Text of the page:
To mark IDC Herzliya’s 20th anniversary, we spent a day following Prof. Uriel Reichman, IDC’s founder and president, and Jonathan Davis, VP for External Relations, around its delightful campus.
We were intrigued to read on the front page of last week?s New York Jewish Week that New York?s Rabbi Haskel Lookstein has called for a boycott of The New York Times because of the anti-Israel animus that has driven its reporting and editorials on the Middle East. According to the story:
Angered by what he sees as persistent bias against Israel in The New York Times? coverage of the 9-month intifada, a prominent rabbi here is urging a limited boycott of ?the paper of record.?
In a move hailed by some rabbis but seen by Jewish leaders as dubious, Rabbi Haskel Lookstein, spiritual leader of Congregation Kehilath Jeshurun, is asking Jews not to buy the Times, or to cancel subscriptions during the 10 days between Rosh HaShanah and Yom Kippur (Sept. 18-27).
What piqued our interest was not so much that Rabbi Lookstein called for a boycott. In fact, many have called for one. What is remarkable is that it was deemed front page news. Of course, the fact is that The Jewish Press has for many months dissected the pages of the Times and regularly demonstrated its bias. We most recently broke the story in print of The Times? ?correction? after they referred to Efrat as part of Israel. The reason for The Jewish Week?s anointing Rabbi Lookstein as leader of the effort may well lie in Rabbi Lookstein?s lauding The Jewish Week in an opinion piece the same week for ?revealing? the bias, despite its warming to the issue only rather recently.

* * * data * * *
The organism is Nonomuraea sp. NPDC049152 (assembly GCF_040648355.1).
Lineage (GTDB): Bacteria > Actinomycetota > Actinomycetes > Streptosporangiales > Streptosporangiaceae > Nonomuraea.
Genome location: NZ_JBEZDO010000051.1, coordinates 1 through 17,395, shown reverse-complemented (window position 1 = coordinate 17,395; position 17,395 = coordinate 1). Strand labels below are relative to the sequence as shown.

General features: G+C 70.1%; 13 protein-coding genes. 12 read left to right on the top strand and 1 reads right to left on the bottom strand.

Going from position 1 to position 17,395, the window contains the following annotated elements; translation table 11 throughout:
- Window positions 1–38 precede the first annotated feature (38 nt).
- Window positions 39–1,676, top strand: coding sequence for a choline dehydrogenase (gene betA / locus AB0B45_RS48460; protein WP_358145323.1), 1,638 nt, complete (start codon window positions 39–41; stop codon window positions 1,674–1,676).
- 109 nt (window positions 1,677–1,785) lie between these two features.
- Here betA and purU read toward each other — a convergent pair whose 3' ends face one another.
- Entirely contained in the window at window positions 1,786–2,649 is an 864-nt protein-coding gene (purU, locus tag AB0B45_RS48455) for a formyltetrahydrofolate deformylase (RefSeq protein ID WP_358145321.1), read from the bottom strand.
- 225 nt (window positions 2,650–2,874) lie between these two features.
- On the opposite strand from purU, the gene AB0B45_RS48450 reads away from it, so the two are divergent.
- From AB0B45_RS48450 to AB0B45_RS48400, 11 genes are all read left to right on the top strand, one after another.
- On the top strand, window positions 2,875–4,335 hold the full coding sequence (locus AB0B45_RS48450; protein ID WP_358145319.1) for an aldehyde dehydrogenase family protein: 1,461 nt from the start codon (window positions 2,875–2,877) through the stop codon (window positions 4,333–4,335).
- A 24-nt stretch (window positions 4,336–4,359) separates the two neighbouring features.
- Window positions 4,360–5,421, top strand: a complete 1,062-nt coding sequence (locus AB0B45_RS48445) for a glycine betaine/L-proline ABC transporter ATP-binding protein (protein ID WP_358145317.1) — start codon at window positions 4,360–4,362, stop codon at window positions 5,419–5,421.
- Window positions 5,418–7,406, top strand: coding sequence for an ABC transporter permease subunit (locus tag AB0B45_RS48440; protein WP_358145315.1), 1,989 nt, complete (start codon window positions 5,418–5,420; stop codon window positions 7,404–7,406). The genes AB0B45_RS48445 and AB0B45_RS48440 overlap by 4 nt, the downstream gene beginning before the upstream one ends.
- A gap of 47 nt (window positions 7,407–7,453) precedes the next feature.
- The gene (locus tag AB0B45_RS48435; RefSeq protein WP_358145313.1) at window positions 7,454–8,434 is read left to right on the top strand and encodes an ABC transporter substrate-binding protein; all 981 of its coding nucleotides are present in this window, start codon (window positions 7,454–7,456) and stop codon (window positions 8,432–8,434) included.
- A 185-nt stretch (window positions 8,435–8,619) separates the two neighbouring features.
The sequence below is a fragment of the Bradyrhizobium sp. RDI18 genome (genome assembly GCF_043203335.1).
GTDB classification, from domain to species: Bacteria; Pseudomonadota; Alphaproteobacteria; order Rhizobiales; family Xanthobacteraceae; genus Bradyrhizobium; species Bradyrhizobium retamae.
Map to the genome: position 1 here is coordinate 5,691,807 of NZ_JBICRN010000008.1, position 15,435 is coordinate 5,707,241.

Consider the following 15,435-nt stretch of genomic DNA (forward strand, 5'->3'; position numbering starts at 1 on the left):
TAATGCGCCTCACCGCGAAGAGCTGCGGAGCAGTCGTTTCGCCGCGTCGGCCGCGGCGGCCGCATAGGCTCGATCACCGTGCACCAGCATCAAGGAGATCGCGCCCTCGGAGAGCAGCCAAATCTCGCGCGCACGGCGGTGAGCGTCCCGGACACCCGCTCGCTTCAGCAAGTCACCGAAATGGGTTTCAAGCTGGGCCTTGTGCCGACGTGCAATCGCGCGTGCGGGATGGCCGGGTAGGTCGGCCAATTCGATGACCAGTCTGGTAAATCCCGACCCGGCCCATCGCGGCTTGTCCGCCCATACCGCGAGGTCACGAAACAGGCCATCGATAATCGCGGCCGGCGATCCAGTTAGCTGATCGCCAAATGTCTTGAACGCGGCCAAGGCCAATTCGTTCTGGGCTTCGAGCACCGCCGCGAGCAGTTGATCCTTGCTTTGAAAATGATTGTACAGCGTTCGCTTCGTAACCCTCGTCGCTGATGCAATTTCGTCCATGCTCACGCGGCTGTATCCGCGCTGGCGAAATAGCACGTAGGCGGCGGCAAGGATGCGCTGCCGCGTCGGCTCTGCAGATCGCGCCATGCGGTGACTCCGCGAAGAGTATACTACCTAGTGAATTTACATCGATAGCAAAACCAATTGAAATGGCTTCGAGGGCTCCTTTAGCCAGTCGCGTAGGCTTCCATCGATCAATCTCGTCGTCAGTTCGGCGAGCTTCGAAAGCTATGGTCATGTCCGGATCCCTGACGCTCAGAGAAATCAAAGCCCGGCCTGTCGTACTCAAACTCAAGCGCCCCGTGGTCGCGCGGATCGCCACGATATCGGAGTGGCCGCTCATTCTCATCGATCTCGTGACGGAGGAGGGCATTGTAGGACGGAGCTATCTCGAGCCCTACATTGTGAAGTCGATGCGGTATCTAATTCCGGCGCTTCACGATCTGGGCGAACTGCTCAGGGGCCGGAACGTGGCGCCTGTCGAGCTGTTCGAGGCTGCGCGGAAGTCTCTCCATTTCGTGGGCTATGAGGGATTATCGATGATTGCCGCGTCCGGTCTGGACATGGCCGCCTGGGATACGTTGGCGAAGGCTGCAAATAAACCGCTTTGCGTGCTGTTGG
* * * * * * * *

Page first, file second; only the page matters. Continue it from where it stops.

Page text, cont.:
Moreover, one wonders why, after determining that a boycott was the way to go, Rabbi Lookstein built in a 90-day grace period? He reportedly wanted it to coincide with the anniversary of the outbreak of the intifada. But can anyone recall a similar hiatus associated with calls for boycotts by Jesse Jackson or Al Sharpton, who despite everything else, have fined-tuned this sort of tactic?
We recognize that there is a serious debate over the use of boycotts. But we are concerned that trivializing it also trivializes the ultimate goal of changing the public perception of Israel. It is unfortunate that The Jewish Week, Rabbi Lookstein, and many of his colleagues touted Oslo long after it became clear that Israel was being saddled with a no-win script which provided a cover for Palestinian duplicity. And as Israel sought to extricate itself, it fell victim to a hostile press which seized upon every instance of its not scrupulously adhering to Oslo?s terms. The seeds for the demonization of Israel were thus planted and nurtured by The New York Times.
Indeed, a report in last Friday?s Times contained the following revealing observation:
Israel had been widely regarded as the aggressor in the Palestinians? eight-month uprising. But international opinion swung to Mr. Sharon?s side when he did not order retaliation after the Tel-Aviv bombing.
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